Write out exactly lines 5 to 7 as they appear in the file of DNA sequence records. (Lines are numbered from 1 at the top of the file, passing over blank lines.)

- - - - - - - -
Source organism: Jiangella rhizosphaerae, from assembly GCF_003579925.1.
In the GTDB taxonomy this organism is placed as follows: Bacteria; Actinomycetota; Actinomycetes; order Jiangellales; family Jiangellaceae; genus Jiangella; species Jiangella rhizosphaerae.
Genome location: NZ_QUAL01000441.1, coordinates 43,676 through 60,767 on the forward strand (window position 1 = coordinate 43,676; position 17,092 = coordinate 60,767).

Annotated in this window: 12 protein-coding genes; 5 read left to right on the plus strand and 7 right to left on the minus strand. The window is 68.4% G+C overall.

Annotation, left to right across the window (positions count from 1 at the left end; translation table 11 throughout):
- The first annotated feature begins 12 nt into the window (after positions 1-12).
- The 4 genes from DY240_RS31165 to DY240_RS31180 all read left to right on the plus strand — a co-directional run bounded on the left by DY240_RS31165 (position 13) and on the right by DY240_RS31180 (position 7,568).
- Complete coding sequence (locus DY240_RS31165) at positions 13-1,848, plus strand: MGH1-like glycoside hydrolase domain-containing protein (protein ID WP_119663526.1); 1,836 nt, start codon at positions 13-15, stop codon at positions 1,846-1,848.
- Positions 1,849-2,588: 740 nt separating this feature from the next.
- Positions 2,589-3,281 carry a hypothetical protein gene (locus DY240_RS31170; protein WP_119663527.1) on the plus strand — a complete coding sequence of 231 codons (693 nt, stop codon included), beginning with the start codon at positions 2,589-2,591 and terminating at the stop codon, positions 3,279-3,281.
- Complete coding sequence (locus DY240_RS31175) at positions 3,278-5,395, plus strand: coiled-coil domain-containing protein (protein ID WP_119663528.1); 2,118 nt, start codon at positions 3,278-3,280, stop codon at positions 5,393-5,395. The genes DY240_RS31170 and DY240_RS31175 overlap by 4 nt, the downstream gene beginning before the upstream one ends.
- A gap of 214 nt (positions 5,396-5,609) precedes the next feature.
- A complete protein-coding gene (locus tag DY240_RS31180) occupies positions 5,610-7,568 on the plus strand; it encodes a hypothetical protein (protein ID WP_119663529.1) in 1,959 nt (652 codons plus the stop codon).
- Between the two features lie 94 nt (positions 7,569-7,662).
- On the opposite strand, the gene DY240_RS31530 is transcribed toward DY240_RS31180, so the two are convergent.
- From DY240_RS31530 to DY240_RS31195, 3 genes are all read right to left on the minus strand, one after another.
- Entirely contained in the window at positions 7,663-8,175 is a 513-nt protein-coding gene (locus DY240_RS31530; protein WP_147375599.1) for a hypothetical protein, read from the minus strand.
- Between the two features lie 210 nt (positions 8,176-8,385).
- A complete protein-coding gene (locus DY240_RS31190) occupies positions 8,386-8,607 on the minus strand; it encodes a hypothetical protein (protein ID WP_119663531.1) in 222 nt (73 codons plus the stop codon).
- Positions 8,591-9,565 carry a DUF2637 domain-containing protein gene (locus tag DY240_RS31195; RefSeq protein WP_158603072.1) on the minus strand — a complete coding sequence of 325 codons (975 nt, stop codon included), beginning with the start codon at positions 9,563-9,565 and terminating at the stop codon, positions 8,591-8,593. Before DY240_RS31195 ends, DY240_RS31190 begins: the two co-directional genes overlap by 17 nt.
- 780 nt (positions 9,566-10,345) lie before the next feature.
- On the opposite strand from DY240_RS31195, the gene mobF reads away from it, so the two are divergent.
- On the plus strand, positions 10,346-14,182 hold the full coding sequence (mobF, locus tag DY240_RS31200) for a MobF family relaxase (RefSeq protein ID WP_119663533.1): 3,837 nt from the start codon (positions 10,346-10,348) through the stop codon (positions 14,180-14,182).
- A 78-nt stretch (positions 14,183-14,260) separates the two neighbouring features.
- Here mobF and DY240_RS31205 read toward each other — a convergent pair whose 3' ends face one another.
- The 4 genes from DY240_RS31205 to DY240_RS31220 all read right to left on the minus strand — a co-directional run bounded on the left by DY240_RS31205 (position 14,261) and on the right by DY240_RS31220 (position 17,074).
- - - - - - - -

Annotation, left to right across the window (positions count from 1 at the left end; translation table 11 throughout):
- The first annotated feature begins 12 nt into the window (after positions 1-12).
- The 4 genes from DY240_RS31165 to DY240_RS31180 all read left to right on the plus strand — a co-directional run bounded on the left by DY240_RS31165 (position 13) and on the right by DY240_RS31180 (position 7,568).